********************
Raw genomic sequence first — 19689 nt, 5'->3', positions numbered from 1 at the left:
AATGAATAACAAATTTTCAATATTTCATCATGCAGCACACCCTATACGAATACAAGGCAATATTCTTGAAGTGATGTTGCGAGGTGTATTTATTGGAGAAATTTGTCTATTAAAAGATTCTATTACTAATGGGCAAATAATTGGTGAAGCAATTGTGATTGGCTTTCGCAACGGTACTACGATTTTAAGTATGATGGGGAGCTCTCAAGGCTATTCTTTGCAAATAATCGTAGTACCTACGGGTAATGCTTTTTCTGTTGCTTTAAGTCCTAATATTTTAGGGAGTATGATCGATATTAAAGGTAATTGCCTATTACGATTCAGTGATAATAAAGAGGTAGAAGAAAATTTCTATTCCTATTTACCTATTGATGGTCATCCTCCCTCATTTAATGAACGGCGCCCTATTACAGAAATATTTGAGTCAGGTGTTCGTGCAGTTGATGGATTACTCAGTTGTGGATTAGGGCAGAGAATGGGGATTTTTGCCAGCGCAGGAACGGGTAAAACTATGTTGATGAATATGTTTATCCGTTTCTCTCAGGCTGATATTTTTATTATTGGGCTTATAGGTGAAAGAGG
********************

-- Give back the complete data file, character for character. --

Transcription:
Raw genomic sequence first — 19689 nt, 5'->3', positions numbered from 1 at the left:
AATGAATAACAAATTTTCAATATTTCATCATGCAGCACACCCTATACGAATACAAGGCAATATTCTTGAAGTGATGTTGCGAGGTGTATTTATTGGAGAAATTTGTCTATTAAAAGATTCTATTACTAATGGGCAAATAATTGGTGAAGCAATTGTGATTGGCTTTCGCAACGGTACTACGATTTTAAGTATGATGGGGAGCTCTCAAGGCTATTCTTTGCAAATAATCGTAGTACCTACGGGTAATGCTTTTTCTGTTGCTTTAAGTCCTAATATTTTAGGGAGTATGATCGATATTAAAGGTAATTGCCTATTACGATTCAGTGATAATAAAGAGGTAGAAGAAAATTTCTATTCCTATTTACCTATTGATGGTCATCCTCCCTCATTTAATGAACGGCGCCCTATTACAGAAATATTTGAGTCAGGTGTTCGTGCAGTTGATGGATTACTCAGTTGTGGATTAGGGCAGAGAATGGGGATTTTTGCCAGCGCAGGAACGGGTAAAACTATGTTGATGAATATGTTTATCCGTTTCTCTCAGGCTGATATTTTTATTATTGGGCTTATAGGTGAAAGAGG